Margaret Atwood is one of the few authors, Canadian authors, where I've read almost every single thing she's ever written. It's not even a love-hate relationship: I count a few of her books among my absolute favourites (Surfacing), and when I saw her at the IFOA a couple of years ago, it was one of the most entertaining readings I had ever been too. So, I bought Payback, years ago, I think, and it sat on the shelves. Atwood's Massey lecture looks at the philosophical and literary implications of debt -- what it means from a balanced perspective. This isn't a book about the recession or about the failure of our monetary system but it's about what it means to be in debt from a moral perspective.
I was honestly surprised at how much I enjoyed reading Payback. I actually learned a great deal about the idea of balance. Atwood takes a very thorough look at what defined debt throughout the ages -- starting with early philosophical positions (there's lots of talk of mythology) and ending with a modern-day take on Dickens' character Scrooge (with all of the implications of how we are living today), Atwood's point is simple: we can't keep taking so much without giving something back... and if we don't give it back, the universe will just take it.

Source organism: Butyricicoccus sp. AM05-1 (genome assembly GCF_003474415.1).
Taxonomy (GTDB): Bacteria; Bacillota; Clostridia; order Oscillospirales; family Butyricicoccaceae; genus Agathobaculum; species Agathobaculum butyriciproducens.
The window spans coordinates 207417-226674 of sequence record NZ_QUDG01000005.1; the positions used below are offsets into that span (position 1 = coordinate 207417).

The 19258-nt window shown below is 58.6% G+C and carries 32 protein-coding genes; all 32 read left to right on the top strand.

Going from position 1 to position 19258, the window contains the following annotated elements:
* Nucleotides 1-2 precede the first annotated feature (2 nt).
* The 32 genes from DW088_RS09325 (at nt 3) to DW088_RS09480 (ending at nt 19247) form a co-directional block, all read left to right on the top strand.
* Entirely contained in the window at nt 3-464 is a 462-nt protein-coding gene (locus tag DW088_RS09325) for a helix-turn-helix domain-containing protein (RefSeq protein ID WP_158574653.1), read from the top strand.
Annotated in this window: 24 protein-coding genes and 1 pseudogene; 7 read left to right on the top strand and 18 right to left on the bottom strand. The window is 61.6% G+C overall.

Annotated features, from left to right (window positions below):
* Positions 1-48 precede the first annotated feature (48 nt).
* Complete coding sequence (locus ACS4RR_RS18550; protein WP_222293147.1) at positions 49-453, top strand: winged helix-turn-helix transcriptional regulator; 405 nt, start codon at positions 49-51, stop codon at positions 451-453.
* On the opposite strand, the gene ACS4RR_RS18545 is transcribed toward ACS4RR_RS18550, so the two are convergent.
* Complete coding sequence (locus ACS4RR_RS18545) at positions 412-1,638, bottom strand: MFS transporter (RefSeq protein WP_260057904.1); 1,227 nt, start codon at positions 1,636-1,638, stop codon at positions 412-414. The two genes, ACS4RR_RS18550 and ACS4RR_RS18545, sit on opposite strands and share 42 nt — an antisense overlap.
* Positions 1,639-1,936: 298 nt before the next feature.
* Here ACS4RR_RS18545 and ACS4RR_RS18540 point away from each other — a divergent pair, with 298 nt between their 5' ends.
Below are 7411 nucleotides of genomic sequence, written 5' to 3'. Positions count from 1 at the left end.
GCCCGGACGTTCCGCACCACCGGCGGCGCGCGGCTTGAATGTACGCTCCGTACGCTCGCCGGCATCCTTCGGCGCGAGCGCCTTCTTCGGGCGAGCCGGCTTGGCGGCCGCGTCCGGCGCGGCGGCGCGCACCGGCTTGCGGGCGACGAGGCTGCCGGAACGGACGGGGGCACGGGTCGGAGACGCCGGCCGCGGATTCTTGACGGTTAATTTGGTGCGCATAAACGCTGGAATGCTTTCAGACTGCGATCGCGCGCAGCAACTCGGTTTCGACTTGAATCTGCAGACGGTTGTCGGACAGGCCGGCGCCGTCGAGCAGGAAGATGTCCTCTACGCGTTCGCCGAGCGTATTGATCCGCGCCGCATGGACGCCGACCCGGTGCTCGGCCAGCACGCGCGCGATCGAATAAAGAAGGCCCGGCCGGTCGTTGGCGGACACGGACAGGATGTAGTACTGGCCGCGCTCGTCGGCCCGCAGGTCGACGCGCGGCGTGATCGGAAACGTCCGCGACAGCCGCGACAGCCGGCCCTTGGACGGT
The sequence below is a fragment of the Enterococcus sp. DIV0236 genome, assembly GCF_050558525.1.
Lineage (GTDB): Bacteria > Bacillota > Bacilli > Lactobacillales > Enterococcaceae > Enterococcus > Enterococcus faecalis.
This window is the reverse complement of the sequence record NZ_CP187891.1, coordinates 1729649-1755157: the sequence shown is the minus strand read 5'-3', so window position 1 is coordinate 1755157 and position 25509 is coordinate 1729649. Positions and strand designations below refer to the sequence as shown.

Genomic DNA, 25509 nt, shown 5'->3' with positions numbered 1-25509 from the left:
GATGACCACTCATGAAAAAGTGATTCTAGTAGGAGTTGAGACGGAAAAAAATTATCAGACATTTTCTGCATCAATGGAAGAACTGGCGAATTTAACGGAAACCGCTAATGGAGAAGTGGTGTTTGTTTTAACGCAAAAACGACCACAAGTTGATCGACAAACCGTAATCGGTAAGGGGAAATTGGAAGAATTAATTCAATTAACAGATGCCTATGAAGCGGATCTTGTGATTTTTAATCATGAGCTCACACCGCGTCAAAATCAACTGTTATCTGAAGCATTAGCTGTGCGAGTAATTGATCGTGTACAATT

Anyway, I don't have much more to say about it -- this is probably my shortest review ever. Balance is good. Taking advantage of our resources isn't. Money is so much more than dollars and cents, and there's a surprising amount of debt in literature. If I ever go back to grad school, what a fascinating thesis that would make.
READING CHALLENGES: Off the Shelf, naturally.